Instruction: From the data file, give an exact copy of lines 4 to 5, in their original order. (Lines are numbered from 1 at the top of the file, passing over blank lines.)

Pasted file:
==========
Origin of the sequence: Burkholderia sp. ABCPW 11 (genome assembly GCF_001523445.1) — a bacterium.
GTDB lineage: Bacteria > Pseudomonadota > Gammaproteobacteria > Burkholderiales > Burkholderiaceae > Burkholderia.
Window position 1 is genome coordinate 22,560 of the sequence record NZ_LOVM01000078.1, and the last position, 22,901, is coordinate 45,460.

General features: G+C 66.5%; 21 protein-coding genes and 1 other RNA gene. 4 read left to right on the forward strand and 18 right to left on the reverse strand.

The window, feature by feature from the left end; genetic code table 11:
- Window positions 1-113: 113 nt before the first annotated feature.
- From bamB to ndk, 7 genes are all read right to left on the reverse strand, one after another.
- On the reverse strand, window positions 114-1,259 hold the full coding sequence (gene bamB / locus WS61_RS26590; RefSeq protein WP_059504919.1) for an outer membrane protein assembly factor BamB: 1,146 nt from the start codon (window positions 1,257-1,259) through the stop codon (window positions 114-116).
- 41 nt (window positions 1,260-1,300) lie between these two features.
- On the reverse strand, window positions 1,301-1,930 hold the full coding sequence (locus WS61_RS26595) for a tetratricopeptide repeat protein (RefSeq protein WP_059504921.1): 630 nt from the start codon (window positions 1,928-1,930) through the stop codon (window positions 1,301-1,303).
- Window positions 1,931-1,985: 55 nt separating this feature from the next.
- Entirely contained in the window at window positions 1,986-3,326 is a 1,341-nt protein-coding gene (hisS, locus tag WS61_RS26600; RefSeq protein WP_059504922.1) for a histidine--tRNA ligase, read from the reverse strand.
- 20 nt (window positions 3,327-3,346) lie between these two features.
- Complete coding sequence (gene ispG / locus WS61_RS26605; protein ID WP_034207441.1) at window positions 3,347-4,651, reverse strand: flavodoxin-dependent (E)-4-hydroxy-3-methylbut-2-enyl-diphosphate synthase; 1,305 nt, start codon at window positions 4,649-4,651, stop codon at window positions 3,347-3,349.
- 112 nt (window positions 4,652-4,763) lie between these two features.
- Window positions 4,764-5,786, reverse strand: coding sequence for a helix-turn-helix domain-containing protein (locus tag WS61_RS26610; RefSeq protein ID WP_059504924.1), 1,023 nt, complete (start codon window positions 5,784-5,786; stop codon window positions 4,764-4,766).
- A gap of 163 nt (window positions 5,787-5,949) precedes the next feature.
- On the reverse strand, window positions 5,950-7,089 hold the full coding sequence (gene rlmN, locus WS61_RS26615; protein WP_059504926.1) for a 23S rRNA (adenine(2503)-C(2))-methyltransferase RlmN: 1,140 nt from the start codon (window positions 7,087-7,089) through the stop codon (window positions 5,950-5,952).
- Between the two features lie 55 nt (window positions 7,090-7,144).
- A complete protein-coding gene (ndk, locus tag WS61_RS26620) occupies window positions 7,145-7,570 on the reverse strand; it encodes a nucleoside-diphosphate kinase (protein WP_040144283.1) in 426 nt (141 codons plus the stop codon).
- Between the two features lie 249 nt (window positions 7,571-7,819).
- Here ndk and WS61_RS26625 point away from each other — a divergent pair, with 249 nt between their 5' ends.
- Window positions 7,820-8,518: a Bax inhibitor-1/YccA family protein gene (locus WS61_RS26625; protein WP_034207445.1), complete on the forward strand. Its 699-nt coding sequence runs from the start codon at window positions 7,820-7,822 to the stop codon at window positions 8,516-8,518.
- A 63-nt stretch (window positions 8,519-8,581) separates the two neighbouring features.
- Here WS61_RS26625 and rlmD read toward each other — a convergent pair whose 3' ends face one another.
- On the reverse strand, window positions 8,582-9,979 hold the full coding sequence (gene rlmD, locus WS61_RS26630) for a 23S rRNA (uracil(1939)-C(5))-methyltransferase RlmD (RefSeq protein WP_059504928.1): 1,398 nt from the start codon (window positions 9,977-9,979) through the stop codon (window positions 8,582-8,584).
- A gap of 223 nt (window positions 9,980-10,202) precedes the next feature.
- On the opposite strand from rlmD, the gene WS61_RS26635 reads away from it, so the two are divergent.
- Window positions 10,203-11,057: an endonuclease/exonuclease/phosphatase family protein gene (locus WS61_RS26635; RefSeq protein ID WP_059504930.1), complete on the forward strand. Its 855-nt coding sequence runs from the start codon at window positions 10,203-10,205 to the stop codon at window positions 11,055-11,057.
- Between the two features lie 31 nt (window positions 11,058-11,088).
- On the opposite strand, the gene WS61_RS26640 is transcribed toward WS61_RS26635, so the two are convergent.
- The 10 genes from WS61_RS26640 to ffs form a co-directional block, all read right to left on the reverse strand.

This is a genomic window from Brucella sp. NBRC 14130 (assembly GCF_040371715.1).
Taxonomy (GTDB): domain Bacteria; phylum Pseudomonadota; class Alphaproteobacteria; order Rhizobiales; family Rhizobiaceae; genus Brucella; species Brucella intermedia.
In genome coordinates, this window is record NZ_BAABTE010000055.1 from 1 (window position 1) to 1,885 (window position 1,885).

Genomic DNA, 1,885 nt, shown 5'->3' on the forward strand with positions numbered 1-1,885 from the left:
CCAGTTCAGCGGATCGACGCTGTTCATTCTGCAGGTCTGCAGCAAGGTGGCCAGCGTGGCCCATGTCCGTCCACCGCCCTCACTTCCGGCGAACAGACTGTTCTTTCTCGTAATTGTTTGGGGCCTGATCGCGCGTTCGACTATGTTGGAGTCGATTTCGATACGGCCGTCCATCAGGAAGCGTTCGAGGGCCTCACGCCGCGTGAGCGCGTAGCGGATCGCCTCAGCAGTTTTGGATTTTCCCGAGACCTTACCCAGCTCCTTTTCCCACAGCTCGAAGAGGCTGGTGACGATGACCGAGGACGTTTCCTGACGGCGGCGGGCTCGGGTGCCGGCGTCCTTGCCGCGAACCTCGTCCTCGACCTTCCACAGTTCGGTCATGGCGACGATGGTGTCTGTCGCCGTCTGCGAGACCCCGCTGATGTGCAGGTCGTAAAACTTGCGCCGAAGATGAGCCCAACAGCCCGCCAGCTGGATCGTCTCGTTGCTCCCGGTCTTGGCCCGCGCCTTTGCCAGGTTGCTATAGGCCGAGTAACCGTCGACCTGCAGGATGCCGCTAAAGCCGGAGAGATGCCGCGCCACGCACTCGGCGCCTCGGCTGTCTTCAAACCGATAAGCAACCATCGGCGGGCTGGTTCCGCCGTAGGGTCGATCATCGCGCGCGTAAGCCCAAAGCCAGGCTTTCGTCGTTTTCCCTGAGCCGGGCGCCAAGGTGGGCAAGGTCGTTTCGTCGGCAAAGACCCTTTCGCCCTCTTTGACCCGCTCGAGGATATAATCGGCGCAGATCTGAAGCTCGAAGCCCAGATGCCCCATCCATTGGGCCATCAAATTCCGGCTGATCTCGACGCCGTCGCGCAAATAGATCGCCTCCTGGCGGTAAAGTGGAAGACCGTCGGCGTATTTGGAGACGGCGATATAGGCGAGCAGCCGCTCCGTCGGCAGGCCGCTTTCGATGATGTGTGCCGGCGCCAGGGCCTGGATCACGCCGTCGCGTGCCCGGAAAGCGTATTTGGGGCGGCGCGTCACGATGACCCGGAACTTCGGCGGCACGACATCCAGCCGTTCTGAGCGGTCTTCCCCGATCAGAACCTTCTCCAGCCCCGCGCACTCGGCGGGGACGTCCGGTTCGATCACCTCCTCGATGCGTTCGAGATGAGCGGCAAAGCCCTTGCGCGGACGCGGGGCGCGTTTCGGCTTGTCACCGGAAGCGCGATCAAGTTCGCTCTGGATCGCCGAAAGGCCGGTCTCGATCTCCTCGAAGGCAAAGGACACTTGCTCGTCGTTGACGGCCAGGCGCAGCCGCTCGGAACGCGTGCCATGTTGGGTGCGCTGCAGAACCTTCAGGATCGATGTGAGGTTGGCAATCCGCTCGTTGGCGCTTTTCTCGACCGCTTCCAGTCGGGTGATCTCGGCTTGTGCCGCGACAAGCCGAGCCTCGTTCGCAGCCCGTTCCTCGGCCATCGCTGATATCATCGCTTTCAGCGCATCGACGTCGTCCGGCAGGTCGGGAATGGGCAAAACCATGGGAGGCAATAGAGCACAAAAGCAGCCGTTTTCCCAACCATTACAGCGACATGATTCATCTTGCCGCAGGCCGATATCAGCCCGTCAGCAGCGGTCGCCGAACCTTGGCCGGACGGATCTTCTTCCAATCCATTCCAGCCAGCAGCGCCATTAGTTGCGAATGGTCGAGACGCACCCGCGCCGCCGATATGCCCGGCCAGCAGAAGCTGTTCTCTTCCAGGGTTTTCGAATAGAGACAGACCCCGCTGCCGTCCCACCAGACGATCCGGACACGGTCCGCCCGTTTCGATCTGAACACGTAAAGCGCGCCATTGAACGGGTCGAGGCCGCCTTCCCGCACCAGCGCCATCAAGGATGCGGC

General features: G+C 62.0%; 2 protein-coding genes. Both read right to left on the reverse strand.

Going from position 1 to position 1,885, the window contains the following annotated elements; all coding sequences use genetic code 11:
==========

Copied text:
General features: G+C 66.5%; 21 protein-coding genes and 1 other RNA gene. 4 read left to right on the forward strand and 18 right to left on the reverse strand.

The window, feature by feature from the left end; genetic code table 11: